In this lyrical conclusion, Fitzgerald captures a long and diverse tradition in American culture and literature — turning to the natural world as a source of identity, whether on the level of the nation, community, or individual. In this course, we will explore some of the key works in this tradition, including Thoreau’s Walden, Melville’s Moby-Dick, Sarah Orne Jewett’s The Country of the Pointed Firs, William Faulkner’s “The Bear,” Edward Abbey’s Desert Solitaire, Annie Dillard’s Pilgrim at Tinker Creek and Leslie Silko’s Ceremony.

GNST 1300 01Technology, Science and Society: Introduction to Environmental Studies
Instructor: Karla Armbruster
TR 1:30-2:50

Learning more about the environmental challenges facing us in the 21st century can seem overwhelming and depressing. However, there's another way to look at it: college students today have an unprecedented opportunity to help us make the transition to a more sustainable, healthier, and happier way of life by taking creative, socially just approaches to problems like global climate change, reliance on fossil fuels, and human population growth.

This course will introduce you to the multidisciplinary field of environmental studies and the ways it can help us understand and solve environmental problems. In order to enable you to understand the scientific, social, and humanistic aspects of these problems, their causes, and their possible solutions, we will
- cover basic ecological concepts and develop the ability to think in terms of interconnected systems,
- explore our own environmental identities (personal/cultural connections to nature and environment and the ways they have affected who we are),
- use a multi-disciplinary approach to investigate the environmental implications of food, water, and air - three aspects of the environment that deeply affect us all, and
- hear stories of success and hope.

Along the way, we will learn about a range of cultural/spiritual perspectives on nature and the environment; the history of the environmental movement; genetic engineering of food; global climate change; the privatization of water; and issues of environmental justice. The course will include guest speakers and field trips.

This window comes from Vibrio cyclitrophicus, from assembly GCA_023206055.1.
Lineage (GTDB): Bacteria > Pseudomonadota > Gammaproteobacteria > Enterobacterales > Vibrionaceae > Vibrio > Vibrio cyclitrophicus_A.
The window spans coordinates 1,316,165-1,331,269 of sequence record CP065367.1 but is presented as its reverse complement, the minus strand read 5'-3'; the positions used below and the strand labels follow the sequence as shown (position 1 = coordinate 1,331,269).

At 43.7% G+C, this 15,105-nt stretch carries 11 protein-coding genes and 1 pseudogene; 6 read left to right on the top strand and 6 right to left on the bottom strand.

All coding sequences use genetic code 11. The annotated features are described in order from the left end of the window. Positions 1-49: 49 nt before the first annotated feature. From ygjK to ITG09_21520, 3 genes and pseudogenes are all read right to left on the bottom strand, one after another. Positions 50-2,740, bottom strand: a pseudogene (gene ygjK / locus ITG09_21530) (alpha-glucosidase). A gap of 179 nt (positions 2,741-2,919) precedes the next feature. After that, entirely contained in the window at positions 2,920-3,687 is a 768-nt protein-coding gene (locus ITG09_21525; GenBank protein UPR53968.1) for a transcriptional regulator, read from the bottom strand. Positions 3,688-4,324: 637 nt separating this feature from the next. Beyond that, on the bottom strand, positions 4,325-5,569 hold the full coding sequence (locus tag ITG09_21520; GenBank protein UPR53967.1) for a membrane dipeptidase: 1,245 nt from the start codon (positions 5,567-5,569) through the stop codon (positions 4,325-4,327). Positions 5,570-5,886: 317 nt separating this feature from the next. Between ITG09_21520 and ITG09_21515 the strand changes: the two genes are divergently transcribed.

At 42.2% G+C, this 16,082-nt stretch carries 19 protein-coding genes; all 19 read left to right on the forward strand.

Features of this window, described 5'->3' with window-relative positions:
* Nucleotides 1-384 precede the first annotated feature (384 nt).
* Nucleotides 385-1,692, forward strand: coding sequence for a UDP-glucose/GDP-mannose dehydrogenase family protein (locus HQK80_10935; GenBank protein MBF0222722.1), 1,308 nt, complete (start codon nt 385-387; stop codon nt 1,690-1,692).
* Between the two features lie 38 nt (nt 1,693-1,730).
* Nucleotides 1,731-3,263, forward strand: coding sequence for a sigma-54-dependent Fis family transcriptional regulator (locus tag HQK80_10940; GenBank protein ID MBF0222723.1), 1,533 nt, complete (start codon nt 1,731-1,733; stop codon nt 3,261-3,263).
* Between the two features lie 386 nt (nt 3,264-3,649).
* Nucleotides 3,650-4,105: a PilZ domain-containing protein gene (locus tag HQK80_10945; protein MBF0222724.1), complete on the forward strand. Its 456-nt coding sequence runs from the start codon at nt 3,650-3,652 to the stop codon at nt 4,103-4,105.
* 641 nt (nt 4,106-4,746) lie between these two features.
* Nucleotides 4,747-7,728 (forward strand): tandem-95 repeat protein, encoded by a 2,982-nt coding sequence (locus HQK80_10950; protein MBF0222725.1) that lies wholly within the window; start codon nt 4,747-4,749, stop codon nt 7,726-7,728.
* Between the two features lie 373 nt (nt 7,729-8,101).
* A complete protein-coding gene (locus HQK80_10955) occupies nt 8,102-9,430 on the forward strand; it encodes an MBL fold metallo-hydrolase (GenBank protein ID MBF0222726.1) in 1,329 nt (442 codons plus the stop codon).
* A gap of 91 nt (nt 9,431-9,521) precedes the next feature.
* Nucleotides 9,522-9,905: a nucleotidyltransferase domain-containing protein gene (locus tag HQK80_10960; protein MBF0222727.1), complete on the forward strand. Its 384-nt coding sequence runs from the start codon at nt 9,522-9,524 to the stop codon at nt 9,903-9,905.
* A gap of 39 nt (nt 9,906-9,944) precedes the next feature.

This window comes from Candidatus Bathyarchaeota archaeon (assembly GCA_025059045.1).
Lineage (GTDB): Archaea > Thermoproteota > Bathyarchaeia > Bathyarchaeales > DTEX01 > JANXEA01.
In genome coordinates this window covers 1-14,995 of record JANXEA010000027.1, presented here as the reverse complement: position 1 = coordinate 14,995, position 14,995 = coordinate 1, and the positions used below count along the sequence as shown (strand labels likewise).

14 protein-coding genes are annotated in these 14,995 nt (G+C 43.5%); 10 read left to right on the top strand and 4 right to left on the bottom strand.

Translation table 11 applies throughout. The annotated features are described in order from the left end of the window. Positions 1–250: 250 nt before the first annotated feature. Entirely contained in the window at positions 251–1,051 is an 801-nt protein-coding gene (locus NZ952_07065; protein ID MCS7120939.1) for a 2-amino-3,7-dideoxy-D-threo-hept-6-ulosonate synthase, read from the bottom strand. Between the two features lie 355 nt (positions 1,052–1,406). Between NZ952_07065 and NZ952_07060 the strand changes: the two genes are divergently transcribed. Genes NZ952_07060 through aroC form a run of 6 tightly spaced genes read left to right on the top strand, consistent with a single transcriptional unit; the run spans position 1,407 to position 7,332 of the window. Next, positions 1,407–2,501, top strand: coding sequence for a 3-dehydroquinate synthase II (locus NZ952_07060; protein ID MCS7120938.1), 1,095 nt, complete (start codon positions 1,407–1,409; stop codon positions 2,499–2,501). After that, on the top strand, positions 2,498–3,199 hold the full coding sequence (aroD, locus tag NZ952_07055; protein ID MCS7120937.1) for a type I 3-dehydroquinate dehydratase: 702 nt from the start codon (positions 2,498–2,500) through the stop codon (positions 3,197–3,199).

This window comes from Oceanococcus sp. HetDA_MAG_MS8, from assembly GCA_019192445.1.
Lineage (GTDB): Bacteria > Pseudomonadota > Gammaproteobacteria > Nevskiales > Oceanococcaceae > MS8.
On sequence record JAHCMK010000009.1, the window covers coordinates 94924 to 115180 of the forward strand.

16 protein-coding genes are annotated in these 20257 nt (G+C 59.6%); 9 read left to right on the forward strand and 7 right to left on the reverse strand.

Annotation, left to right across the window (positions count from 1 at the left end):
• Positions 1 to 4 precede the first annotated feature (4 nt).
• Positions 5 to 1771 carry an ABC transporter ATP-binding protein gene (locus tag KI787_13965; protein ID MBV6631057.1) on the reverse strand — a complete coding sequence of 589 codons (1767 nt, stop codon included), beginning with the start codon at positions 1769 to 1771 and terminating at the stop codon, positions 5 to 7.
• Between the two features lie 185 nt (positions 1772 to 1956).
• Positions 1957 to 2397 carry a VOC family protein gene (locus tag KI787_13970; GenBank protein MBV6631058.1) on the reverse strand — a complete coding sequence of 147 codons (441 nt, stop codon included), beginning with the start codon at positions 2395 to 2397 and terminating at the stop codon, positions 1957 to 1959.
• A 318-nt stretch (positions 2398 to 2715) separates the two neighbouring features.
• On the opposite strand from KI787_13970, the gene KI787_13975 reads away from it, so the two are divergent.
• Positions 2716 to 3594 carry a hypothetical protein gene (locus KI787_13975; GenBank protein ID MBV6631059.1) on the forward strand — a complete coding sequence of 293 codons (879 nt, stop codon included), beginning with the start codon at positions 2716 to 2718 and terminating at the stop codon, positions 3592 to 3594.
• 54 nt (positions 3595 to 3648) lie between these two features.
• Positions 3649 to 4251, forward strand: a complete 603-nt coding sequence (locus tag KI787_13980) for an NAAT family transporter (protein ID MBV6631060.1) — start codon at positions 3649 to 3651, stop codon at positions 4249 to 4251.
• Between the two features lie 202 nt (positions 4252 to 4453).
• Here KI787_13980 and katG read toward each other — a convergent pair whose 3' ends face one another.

JOUR 2750 01 Reporting Disaster Stories
Instructor: Don Corrigan
MW 11:00-11:50

Whether it’s the epic 1993 Mississippi Flood, the 2005 Katrina Hurricane, or the 2010 New Year’s Eve tornado outbreak in Missouri, disasters put special demands on journalists as they attempt to cover these tragic events. This course examines disaster journalism covering more than a century, and also scrutinizes the way reporters cover traumatic events today. Students will learn how to write disaster stories using local, state and federal resources, as well as analyzing current emergency and relief agencies in disaster coverage. The course will also take a look at claims that climate change portends more weather disasters in our future.

RELG 2430 W1 Environment and Religion: Ecology and Spirituality
Instructor: Magency
Fall I Online

This course will explore the spirituality of ecology from multi dimensional and historical perspectives. This includes examining creation themes in several tribal religions; reviewing eastern and western ecological traditions and critically assessing environmental issues in conflict. Students can expect to deepen their awareness of their relationship to creation and how to be responsible stewards of and co-creators in an evolving universe. [VAL]

SCIN 1010.06 Topics in Physical Science: Natural Disasters (3 credits)
Instructor: Moats, Mark            
Fall II, M 5:30-9:30 pm (Downtown)

This is a survey of the various natural disasters and their causes. We will explore their relationship to Earth processes and the long term risks to human populations. We will also examine how scientists determine the causes, effects, and prediction of catastrophes. May be repeated if content differs. (SCI)